“I’m going to see Papa,” said a bright-eyed young man who stood before his mother.
“What?” was the only word the woman could choose which could express her bafflement. There was a trace of annoyance in her voice because her morning stimulation had been interrupted. She sat up in the sofa she had been lying on.
“I want to see Grandpa. You said when he retired last year that I could go and see him any time I wanted,” the young man said earnestly.
“Of course you can. But why would you want to waste your time? Wouldn’t it be more comfortable to stay at home?” his mother asked. She was right. It was always more comfortable to stay at home. She was no hypocrite, and zealously obeyed this advice, having not left her house for five years.
“I suppose you’re right,” said the man downcast, but then his tone rebounded, “but I want to see him. I can’t explain why, but I feel like it’s important.”
“Jim, you and your emotions! What did I tell you about acting on your feelings? Do you think I paid for all those counseling sessions so that you could come in here and tell me what you feel?” asked Jim’s mother shrilly, her volume increasing. And then she looked like a car that had just run out of gas; the effort she put into her mild demonstration of discipline drained her.
“Do whatever you want,” she said, as if she threw the words from a body collapsing into unconsciousness.
“I’ll be back for dinner!” said Jim, with a smile.
The discomfort began immediately, as the perfect 72 degree house had to be left for the uncomfortable 80 degree sunny day. The sun was bright, too, and by the time the first trace of sweat began to form, Jim was almost certain that he had made a mistake; he was not at all comfortable.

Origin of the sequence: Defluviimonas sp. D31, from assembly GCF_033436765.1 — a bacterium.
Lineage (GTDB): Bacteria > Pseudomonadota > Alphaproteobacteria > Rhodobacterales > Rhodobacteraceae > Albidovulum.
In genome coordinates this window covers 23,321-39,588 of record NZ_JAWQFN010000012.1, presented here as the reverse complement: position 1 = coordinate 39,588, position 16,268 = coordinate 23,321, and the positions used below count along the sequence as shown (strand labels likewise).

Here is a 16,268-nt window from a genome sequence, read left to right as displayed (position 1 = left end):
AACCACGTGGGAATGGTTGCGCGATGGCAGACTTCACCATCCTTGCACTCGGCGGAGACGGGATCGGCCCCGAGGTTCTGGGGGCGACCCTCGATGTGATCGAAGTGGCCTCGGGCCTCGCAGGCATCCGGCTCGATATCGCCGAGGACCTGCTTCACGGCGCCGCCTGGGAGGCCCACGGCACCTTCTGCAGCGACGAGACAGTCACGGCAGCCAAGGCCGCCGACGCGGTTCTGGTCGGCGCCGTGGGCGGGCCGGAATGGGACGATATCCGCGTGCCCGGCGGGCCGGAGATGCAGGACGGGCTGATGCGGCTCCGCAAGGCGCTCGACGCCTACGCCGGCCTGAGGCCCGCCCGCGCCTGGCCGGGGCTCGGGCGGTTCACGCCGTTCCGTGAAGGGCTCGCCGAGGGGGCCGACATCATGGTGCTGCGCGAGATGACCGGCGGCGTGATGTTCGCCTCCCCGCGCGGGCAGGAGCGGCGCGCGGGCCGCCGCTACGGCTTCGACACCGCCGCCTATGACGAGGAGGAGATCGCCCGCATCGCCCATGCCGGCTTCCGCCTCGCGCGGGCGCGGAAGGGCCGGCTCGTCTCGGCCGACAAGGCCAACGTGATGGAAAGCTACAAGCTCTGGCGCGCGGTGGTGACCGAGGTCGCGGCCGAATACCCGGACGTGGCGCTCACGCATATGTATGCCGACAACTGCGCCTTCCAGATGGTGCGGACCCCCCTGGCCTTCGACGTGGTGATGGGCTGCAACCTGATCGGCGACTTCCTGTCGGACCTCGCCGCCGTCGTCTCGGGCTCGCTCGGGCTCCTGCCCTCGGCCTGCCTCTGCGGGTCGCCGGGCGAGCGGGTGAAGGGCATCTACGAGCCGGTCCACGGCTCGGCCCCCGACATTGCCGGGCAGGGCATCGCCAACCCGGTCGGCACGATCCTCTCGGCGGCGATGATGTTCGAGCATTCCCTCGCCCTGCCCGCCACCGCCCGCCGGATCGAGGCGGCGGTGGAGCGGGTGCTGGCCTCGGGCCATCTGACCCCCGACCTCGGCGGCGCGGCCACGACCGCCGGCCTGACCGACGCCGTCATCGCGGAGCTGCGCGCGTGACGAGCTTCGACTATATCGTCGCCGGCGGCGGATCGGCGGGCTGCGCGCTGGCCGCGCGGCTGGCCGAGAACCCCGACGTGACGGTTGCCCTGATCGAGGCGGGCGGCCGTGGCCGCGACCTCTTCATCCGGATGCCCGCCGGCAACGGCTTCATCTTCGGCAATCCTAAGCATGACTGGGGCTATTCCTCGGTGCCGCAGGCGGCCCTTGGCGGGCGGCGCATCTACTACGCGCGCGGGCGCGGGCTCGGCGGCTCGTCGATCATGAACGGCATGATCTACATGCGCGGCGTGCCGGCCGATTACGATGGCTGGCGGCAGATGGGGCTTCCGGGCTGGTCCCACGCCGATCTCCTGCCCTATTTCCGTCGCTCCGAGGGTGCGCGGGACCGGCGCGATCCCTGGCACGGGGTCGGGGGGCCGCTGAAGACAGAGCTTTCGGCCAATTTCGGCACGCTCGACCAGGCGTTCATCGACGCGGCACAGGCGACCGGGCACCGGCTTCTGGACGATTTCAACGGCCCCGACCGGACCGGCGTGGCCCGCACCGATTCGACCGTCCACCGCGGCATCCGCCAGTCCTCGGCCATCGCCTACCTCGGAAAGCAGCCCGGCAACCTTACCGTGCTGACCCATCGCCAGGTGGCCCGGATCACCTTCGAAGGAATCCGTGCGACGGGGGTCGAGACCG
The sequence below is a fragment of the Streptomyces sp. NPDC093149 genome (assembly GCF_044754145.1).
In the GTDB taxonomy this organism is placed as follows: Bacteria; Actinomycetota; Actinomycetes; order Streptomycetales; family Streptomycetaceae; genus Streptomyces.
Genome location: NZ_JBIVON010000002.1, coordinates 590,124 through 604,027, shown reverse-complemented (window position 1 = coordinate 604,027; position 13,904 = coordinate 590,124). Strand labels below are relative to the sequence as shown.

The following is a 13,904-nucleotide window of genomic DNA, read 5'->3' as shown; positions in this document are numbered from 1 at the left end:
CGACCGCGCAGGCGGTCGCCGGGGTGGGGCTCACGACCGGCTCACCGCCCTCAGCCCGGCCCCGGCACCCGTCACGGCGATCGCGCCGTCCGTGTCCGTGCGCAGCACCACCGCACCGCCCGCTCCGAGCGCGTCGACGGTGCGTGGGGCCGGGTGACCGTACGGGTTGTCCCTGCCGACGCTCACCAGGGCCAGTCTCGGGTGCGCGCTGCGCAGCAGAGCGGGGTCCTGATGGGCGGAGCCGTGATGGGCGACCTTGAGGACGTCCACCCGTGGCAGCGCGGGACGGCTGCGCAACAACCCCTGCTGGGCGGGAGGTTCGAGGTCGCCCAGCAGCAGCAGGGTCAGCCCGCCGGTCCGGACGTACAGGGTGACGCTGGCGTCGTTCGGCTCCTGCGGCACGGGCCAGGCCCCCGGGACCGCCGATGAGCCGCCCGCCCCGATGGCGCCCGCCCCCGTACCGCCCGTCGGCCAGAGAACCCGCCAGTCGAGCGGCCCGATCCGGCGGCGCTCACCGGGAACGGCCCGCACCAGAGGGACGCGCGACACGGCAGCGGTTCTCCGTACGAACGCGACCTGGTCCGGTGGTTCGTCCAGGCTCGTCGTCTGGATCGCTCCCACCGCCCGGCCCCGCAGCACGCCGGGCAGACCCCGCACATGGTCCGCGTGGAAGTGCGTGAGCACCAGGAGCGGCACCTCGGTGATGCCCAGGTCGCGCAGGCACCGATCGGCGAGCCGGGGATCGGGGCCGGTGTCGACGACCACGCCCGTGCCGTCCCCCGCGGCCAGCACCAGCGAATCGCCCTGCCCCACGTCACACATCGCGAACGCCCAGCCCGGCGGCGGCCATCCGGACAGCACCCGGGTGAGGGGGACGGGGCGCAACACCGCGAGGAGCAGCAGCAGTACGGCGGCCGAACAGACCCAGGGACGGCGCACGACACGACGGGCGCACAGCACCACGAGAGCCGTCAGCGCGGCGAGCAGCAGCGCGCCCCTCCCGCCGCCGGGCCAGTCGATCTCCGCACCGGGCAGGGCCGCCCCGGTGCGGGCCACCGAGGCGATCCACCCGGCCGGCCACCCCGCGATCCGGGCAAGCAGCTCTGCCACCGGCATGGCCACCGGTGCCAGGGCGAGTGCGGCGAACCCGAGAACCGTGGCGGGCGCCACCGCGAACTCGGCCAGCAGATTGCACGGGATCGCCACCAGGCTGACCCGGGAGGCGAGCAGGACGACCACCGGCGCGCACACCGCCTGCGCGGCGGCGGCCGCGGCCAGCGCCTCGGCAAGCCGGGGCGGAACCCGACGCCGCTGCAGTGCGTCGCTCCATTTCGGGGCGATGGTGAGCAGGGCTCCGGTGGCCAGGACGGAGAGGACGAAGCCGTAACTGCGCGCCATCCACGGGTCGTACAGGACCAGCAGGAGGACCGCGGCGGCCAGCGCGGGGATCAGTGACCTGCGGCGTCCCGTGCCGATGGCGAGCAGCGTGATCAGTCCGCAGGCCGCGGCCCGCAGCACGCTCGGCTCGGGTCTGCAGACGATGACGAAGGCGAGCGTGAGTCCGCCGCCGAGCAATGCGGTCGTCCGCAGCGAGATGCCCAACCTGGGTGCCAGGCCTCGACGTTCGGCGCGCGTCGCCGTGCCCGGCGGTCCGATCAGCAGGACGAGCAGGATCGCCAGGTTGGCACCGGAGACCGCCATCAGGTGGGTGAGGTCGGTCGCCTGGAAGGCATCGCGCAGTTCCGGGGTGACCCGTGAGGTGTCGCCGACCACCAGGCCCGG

He walked to the corner where there was a Metro station, as there was on every corner. Jim remembered his history lesson about what the Metro used to be, and how people had to walk sometime up to a quarter of a mile to get to the first bus. He laughed within himself. How silly were his ancestors, and pitiful. He remembered his mother’s warning of the discomforts of his venture again as he waited three minutes for the bus.
He told the bus his destination and took a seat. He was the only one on the bus. Evidently everyone else had taken their mothers’ advice and stayed where it was comfortable. It was far too hot to venture out of doors today.
The bus pulled up to the Active Living Center, or ALC, where his grandpa had retired. The bus courteously thanked him for his patronage and he stepped off. Jim looked up at the building. A cylinder rose fifty stories in the air and the polished, windowless face of the building looked like it was pure silver, shining in the sun. The beauty of the building was shoved from Jim’s mind by the painful brightness of the sun’s reflection. The sun was so terribly bright!
Jim walked briskly, but not too briskly, towards the building to escape the tyranny of the sun. As he entered, the doors opened and a blast of perfect air refreshed him, cooling his sweat. Just then he realized that he was thirsty. His mind raced. He knew all about the dangers of dehydration and heat stroke. He had not been thirsty for weeks. He looked around the room for a water machine. There, a few steps ahead of him, was his salvation. He drank the water. It tasted to him like ambrosia, the sweetest thing he had ever tasted. He could not figure out why it tasted so good, having no sugar at all.